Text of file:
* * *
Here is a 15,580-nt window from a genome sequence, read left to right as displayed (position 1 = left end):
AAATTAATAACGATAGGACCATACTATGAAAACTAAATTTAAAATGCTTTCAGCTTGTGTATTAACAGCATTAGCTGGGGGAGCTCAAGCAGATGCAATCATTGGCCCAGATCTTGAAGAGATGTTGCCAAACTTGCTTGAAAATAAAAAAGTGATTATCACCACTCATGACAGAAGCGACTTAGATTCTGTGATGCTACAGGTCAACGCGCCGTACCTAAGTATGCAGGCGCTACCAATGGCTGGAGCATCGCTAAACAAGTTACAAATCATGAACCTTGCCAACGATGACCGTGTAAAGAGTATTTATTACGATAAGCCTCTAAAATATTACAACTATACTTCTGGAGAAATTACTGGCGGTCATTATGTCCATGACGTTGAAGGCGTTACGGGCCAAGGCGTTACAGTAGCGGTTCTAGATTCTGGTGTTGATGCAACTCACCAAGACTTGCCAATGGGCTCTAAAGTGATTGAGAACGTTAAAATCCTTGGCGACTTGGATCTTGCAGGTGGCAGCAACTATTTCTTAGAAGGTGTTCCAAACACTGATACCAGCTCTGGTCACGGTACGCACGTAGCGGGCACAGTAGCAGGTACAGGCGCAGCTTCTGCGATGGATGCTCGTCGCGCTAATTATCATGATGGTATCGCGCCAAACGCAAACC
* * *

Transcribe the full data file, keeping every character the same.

Here is a 15,580-nt window from a genome sequence, read left to right as displayed (position 1 = left end):
AAATTAATAACGATAGGACCATACTATGAAAACTAAATTTAAAATGCTTTCAGCTTGTGTATTAACAGCATTAGCTGGGGGAGCTCAAGCAGATGCAATCATTGGCCCAGATCTTGAAGAGATGTTGCCAAACTTGCTTGAAAATAAAAAAGTGATTATCACCACTCATGACAGAAGCGACTTAGATTCTGTGATGCTACAGGTCAACGCGCCGTACCTAAGTATGCAGGCGCTACCAATGGCTGGAGCATCGCTAAACAAGTTACAAATCATGAACCTTGCCAACGATGACCGTGTAAAGAGTATTTATTACGATAAGCCTCTAAAATATTACAACTATACTTCTGGAGAAATTACTGGCGGTCATTATGTCCATGACGTTGAAGGCGTTACGGGCCAAGGCGTTACAGTAGCGGTTCTAGATTCTGGTGTTGATGCAACTCACCAAGACTTGCCAATGGGCTCTAAAGTGATTGAGAACGTTAAAATCCTTGGCGACTTGGATCTTGCAGGTGGCAGCAACTATTTCTTAGAAGGTGTTCCAAACACTGATACCAGCTCTGGTCACGGTACGCACGTAGCGGGCACAGTAGCAGGTACAGGCGCAGCTTCTGCGATGGATGCTCGTCGCGCTAATTATCATGATGGTATCGCGCCAAACGCAAACC